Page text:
Michigan law professor Miller (The Anatomy of Disgust, 1997, etc.) continues his Sue Grafton–like progress through the catalogue of human attributes.
Acknowledging that “courage is no easy virtue to get a grip on,” Miller nonetheless charges fearlessly ahead in this entertaining, troubling, and fluid meditation on what he calls “the most frequent theme of all world literature.” Miller focuses principally on the military variety, for “no theory of courage can ignore war or the experience of fighting, without being hollow at its core.” Miller analyzes the memoirs of soldiers, the musings of martial philosophers, and even war poems and novels to illuminate his themes. We hear a variety of opinions, from philosophers Plato, Socrates (Miller describes his little-known military exploits), and Aristotle; from Icelandic sagas (which, Miller claims, contain only 128 similes throughout); from such Civil War authors and soldiers as Abner Small and U.S. Grant; and from Vietnam veterans Tim O’Brien and Philip Caputo. Mike Tyson, Kurt Vonnegut Jr., and Edith Wharton are among the many who make cameos. Throughout, the author continually admits that his subject is daunting in its complexity; sometimes he states this explicitly, but more often he reveals it stylistically in his tendency to ask questions rather than make statements (e.g., “Could it be that the human capacity for courage is ineffably tied to the limits of our bodily powers?”). Miller defends less secure ground (as he admits himself) when he writes about the courage of women and about moral (rather than physical) courage: he concludes his comments about women in the military by declaring that they “will have made it” when they can be court-martialed “for cowardly conduct,” and he avers (a bit patronizingly) that moral courage is only “nearly as sublime” as “physical bravery.”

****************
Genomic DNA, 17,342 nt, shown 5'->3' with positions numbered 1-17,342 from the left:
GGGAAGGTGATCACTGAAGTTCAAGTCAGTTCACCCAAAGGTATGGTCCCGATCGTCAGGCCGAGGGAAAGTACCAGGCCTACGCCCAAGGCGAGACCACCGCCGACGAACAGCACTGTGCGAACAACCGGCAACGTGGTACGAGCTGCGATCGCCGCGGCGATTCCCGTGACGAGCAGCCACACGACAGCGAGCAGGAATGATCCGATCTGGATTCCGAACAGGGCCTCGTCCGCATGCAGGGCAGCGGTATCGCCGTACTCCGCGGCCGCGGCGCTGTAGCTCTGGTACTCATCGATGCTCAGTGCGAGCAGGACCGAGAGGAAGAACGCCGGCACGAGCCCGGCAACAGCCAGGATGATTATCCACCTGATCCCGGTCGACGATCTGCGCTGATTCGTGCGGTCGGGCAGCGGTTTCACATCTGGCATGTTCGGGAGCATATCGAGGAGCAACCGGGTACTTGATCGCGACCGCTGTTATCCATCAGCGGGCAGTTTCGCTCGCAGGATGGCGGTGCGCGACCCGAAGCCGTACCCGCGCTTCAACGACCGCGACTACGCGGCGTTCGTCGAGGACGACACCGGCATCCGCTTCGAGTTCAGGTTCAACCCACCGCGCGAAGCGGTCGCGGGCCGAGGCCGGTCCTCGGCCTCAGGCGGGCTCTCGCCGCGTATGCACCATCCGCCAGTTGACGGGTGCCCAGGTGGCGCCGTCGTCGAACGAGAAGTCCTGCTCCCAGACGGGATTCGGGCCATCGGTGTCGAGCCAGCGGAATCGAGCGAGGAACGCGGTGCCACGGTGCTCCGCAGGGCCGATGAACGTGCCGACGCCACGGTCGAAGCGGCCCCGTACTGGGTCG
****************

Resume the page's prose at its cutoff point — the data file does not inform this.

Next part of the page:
Well-researched and gracefully written, but ultimately both tenuous and tentative.